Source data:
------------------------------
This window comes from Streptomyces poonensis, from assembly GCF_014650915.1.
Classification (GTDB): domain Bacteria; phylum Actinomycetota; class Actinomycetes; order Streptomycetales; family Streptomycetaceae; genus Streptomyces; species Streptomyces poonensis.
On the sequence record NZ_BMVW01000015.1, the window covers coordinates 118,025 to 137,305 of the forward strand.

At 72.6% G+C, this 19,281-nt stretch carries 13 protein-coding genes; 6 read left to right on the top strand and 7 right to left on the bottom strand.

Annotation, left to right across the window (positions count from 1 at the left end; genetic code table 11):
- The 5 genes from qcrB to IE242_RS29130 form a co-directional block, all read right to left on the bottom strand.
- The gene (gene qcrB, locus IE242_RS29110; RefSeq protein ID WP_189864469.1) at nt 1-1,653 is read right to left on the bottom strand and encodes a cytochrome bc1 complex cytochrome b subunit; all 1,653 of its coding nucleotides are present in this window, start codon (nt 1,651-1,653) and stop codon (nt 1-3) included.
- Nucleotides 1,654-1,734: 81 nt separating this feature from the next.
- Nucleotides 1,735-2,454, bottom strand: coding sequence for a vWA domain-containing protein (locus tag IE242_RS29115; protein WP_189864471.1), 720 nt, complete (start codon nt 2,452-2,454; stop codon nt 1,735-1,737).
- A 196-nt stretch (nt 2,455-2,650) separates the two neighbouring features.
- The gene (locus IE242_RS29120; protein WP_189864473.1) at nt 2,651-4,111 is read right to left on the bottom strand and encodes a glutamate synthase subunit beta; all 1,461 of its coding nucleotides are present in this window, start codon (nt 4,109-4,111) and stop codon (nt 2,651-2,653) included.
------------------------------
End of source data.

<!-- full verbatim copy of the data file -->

This window comes from Streptomyces poonensis, from assembly GCF_014650915.1.
Classification (GTDB): domain Bacteria; phylum Actinomycetota; class Actinomycetes; order Streptomycetales; family Streptomycetaceae; genus Streptomyces; species Streptomyces poonensis.
On the sequence record NZ_BMVW01000015.1, the window covers coordinates 118,025 to 137,305 of the forward strand.

At 72.6% G+C, this 19,281-nt stretch carries 13 protein-coding genes; 6 read left to right on the top strand and 7 right to left on the bottom strand.

Annotation, left to right across the window (positions count from 1 at the left end; genetic code table 11):
- The 5 genes from qcrB to IE242_RS29130 form a co-directional block, all read right to left on the bottom strand.
- The gene (gene qcrB, locus IE242_RS29110; RefSeq protein ID WP_189864469.1) at nt 1-1,653 is read right to left on the bottom strand and encodes a cytochrome bc1 complex cytochrome b subunit; all 1,653 of its coding nucleotides are present in this window, start codon (nt 1,651-1,653) and stop codon (nt 1-3) included.
- Nucleotides 1,654-1,734: 81 nt separating this feature from the next.
- Nucleotides 1,735-2,454, bottom strand: coding sequence for a vWA domain-containing protein (locus tag IE242_RS29115; protein WP_189864471.1), 720 nt, complete (start codon nt 2,452-2,454; stop codon nt 1,735-1,737).
- A 196-nt stretch (nt 2,455-2,650) separates the two neighbouring features.
- The gene (locus IE242_RS29120; protein WP_189864473.1) at nt 2,651-4,111 is read right to left on the bottom strand and encodes a glutamate synthase subunit beta; all 1,461 of its coding nucleotides are present in this window, start codon (nt 4,109-4,111) and stop codon (nt 2,651-2,653) included.